Erosion, written by Charley Miles and performed wonderfully by Holly Surtees-Smith, tackles the importance of place and belonging, setting the premise perfectly that Northern people – in all arenas - should not have to adapt accent or move location to succeed, but have a uniqueness and treasure that is to be celebrated, right where they are. Rach Drew of ARCADE, in the run up to the Northern Girls production, had spoken in The Guardian of her own battle to find place in the theatre industry, and Miles’ piece added immediate depth and weight to the argument. ’Home’ is a powerful concept, attached to the area we live in as much as to the family and community we live within, and much of our creative work is nurtured by the specifics of place: flora, fauna, geology, weather, the tides and tales of the coastlines, and the folklore attached to all of these things. It is shaped by the people we are, now, in this landscape and not another.
Shannon Barker is well established as a Scarborough writer; her piece First Date was very ably played out by Siu-See Hung, bringing out themes of loss and pushing through the hard times to new beginnings. It was in turns, energetic and moving.
Asma Elbadawi both wrote and performed the thought-provokingly poetic The Girl Next Door, a piece full of grace and quiet dignity, sketching out the differences between culture and heritage, the sadness that comes from ‘not fitting’ and the prejudices of others, eloquently calling for acceptance as someone who is as hefted in Yorkshire as the sheep on the moors, but also understanding of the roots she is fiercely proud of. Elbadawi is stunning, her voice frequently switching to the beautiful Arabic language that lifts across the cold air like a musical adhan; with wonderful writing and heartfelt presentation this is my favourite of all the pieces.
Kat/Cassie, written by Zoe Cooper is outstandingly composed, taking up the mythological Philomela and Procne to tell the story of a rape by a teacher, the tapestry of threads replaced by a collage of bird photography. It is powerful, brings a deep communication that abuse by those in authority should not be tolerated EVER, and is such a complex, demanding and accomplished script that it needed an actor who was experienced enough to deal with it. The actor chosen is RSC's Laura Elsworthy – a Hull lass; northern through and through.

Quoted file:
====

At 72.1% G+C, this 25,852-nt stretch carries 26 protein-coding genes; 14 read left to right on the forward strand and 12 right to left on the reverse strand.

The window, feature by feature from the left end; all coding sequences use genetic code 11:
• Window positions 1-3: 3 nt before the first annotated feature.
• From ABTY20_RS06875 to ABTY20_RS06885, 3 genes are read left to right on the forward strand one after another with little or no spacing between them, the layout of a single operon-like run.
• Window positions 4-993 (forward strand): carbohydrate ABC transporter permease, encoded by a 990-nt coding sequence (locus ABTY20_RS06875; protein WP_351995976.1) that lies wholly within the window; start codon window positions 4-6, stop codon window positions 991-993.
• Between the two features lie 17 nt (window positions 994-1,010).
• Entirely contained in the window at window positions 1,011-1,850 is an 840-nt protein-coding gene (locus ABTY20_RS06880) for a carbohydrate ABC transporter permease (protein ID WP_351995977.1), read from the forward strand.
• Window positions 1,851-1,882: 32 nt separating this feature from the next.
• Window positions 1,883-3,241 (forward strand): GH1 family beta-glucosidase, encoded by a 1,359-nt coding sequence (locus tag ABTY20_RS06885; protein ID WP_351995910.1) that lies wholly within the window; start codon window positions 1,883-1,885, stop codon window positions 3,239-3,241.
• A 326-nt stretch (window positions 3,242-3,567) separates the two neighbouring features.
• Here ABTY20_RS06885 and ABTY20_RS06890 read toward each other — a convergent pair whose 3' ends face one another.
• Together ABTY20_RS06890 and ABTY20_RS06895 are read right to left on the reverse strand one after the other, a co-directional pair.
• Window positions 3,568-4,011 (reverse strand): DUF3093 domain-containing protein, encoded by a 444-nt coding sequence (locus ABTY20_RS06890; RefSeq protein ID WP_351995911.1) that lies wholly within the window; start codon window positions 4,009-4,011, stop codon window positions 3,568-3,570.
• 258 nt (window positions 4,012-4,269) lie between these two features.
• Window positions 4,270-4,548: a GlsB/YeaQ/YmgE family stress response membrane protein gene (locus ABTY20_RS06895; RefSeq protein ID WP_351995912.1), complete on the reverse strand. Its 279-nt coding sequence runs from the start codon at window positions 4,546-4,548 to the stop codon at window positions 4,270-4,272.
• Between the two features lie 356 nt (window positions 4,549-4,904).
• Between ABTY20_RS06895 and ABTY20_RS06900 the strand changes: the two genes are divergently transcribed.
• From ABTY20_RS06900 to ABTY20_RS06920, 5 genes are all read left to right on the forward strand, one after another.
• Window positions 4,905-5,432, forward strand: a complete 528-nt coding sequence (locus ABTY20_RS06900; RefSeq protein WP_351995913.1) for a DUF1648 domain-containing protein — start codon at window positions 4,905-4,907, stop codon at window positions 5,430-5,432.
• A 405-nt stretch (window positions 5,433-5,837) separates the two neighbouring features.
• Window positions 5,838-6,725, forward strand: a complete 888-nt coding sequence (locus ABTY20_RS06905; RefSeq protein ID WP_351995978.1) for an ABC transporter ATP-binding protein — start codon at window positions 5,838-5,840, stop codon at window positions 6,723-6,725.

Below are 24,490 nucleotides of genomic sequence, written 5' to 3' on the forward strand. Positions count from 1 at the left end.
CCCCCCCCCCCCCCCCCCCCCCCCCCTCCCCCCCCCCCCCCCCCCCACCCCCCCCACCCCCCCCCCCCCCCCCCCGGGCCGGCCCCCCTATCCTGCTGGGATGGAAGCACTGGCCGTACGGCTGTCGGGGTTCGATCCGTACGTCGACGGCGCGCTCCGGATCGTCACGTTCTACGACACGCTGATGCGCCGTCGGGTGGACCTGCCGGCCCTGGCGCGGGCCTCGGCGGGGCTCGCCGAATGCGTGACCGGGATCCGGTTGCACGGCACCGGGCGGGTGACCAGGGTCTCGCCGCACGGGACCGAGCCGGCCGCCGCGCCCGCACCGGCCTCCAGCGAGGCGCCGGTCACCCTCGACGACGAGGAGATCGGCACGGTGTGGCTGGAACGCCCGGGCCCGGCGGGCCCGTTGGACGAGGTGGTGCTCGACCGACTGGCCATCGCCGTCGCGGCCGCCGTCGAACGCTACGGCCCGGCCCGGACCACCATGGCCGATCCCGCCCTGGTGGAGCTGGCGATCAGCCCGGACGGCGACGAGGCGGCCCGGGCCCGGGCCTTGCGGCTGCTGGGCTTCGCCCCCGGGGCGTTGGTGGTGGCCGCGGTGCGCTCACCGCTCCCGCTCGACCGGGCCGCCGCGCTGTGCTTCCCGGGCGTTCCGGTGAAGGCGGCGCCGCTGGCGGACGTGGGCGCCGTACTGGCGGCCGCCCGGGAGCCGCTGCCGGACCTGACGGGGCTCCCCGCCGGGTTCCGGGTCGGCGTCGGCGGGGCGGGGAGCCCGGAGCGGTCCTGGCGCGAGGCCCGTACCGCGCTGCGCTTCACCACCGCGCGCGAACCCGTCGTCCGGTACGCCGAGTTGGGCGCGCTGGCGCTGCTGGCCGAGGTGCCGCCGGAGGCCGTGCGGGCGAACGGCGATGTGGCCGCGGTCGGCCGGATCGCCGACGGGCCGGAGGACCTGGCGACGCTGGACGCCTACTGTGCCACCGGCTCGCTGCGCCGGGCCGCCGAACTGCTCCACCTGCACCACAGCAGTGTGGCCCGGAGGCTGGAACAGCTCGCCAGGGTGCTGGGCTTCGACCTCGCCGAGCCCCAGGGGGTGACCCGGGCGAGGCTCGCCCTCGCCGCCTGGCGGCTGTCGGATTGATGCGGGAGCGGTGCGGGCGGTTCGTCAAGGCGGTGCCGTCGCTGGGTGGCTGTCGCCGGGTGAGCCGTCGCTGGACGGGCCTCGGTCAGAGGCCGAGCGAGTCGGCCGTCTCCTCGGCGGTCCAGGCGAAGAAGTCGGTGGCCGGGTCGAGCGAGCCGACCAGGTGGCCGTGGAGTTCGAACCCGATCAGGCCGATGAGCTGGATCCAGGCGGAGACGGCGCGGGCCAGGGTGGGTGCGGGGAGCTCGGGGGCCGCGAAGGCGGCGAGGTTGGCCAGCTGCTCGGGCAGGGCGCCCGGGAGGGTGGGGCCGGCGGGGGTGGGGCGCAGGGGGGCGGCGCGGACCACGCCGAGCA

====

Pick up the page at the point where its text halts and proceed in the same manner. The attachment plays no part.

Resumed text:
Rant by Amy Kay-Pell and performed by Holly Surtees-Smith, was the ideal light-hearted monologue to follow Kat/Cassie, questioning how much we have actually moved forward in equality for women; executed with comedic verisimilitude and giving a welcome breathing space to the programme.
Ariel Hebditch has been part of the Scarborough arts scene since she was tiny, and it is truly lovely to see her emerging as a competent writer. Her monologue Yin and Yang is based on the experiences of a friend, dealing with prejudice, verbal abuse and juggling the demands of combining helping out in the family restaurant with studying. Siu-See Hung performs it with an understanding that relays the frustrations well.
Waves by Claire Edwards is a very tender, gentle piece that tells of the emotions of full immersion baptism in the sea. Performed by Laura Elsworthy, it is a welcome contrast to the other items, revealing an altogether different relationship to the ocean. Slower, more measured, Edwards’ work conveys an understanding that writing doesn’t have to be constantly loud and composed of sharp edges to be successful. Edward’s words ebb and flow as softly as the waves they speak of, and, in their graceful beauty, they carry a gift of confidence to the quieter writing styles that they too have place, belonging and a very special gift to bring.
The Scarborough Porpoise scripted by Maureen Lennon and performed by Laura Boughen is in turns funny and brave, shouting out for a moving through imperfections and opinions to owning self as something uniquely our own, that empowers and gives strength of equilibrium. It is a fitting end to the programme that gathers up the threads that have gone before and ties them together with positivity and joyous hope.
On the surface, it may appear that staring into the flames of a firepit in a YMCA car park is not the same as looking at the horizon to see the line of other fires, their flames rising higher and higher into the dark skies. In these challenging times, things have to be done in a different way, but the Signal Lights project through live outdoor performance, digital performance and social media has provided a way to see those beacons of connectivity glowing; a row of fiery, determined dots stretching the length of our nation that proclaim theatre is still here, still programming and still putting out a light for the arts. Staring into the fire-pit beacon flames, the Northern Girls production brought history, the present and future intention sparkling before us, sharing footsteps with those other creative communities throughout this land; sharing the trajectory of a rapt gaze that lights up the darkness and provides the promise of hope for the arts.
This part of my site isn't about me at all.
It is about watching, observing and reading the work of others. Those who know what they are about, who have honed their crafts over many years and for whom I have the greatest respect and admiration.
I have learned, and continue to learn, so much from each show watched, each book read, each art work discovered and each person encountered, and I am humbled by their generosity of spirit in giving so much.